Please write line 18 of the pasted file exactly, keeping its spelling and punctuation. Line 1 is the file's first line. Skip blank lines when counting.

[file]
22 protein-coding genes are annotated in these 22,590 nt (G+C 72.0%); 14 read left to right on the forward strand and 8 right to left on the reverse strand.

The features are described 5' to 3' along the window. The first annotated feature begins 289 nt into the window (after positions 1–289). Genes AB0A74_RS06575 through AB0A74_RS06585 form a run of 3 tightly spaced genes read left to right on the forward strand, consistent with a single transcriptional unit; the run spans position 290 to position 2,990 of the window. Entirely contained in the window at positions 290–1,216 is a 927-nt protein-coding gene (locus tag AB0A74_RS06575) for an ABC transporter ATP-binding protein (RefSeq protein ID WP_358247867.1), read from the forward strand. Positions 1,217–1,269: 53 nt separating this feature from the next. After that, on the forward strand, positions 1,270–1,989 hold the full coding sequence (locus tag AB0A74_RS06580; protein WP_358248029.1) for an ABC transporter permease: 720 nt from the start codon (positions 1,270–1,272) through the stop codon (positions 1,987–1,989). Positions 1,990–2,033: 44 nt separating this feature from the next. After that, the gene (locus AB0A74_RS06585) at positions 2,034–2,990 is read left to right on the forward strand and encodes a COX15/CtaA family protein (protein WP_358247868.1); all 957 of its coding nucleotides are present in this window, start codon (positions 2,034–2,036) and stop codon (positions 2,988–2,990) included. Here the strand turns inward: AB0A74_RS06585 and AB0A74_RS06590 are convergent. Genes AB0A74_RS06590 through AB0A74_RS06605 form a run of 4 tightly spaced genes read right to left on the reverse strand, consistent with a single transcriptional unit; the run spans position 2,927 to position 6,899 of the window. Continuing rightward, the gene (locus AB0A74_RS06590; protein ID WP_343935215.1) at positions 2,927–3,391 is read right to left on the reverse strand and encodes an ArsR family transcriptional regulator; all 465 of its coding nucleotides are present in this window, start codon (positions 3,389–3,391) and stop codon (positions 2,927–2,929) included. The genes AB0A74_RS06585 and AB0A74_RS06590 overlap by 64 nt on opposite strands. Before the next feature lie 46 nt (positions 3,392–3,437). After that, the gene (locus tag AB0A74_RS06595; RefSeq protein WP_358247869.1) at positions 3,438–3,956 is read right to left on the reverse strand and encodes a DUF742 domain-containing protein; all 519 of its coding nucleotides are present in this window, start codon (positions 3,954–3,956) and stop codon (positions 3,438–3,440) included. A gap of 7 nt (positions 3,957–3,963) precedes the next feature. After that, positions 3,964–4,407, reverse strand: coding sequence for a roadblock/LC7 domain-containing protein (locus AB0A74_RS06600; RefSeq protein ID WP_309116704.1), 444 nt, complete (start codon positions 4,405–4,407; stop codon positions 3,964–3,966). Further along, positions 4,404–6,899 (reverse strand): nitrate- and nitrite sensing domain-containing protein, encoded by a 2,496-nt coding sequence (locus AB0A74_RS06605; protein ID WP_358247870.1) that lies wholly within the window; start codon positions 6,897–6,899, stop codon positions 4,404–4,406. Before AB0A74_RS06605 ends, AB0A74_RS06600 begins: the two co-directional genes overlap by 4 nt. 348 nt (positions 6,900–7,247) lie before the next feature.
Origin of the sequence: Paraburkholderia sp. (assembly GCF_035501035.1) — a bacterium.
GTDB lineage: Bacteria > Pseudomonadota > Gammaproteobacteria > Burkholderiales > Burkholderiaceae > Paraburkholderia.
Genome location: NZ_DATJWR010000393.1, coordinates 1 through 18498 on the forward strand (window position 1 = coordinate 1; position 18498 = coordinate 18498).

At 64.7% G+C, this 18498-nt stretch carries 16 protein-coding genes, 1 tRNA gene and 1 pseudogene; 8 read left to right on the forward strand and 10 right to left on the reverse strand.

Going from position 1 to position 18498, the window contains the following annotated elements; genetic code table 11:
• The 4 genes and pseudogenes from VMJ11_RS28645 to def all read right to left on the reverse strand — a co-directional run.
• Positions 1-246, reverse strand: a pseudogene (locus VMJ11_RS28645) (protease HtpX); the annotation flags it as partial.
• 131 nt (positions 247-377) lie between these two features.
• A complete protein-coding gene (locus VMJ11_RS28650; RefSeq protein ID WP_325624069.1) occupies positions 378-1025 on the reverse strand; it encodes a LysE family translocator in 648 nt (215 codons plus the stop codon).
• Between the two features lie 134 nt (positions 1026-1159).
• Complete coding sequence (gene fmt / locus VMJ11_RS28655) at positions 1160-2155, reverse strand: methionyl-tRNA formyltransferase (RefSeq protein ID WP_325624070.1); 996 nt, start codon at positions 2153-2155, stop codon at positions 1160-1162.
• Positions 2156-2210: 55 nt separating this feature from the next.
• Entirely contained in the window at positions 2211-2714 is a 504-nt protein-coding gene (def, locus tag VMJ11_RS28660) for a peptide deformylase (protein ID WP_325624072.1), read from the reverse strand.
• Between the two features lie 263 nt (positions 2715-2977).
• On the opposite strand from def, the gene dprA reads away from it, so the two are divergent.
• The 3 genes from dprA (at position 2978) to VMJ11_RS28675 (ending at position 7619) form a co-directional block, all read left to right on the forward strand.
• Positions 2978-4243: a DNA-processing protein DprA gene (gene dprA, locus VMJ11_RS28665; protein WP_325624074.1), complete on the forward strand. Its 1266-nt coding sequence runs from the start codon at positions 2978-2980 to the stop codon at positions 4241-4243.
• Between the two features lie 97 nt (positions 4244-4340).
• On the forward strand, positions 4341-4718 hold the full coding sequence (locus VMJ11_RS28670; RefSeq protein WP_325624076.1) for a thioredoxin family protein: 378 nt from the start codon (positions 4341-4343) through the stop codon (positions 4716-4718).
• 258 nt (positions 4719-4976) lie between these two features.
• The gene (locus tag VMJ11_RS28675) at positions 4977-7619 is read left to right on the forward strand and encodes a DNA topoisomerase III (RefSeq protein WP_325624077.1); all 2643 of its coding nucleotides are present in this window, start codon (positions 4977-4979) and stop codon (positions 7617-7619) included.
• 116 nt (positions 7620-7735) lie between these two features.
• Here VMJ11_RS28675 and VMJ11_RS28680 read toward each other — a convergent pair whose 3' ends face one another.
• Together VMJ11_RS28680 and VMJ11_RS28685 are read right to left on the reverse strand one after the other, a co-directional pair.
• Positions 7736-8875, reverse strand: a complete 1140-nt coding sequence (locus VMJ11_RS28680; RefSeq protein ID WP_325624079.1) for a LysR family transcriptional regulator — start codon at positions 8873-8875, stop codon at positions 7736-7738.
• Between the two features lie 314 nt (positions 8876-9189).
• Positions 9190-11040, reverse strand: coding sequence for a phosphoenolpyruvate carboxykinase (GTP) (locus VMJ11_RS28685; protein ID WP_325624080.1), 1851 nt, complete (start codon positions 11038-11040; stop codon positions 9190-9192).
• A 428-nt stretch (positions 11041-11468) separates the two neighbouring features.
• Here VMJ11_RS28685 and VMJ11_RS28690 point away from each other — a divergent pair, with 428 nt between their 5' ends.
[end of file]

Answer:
• The 3 genes from dprA (at position 2978) to VMJ11_RS28675 (ending at position 7619) form a co-directional block, all read left to right on the forward strand.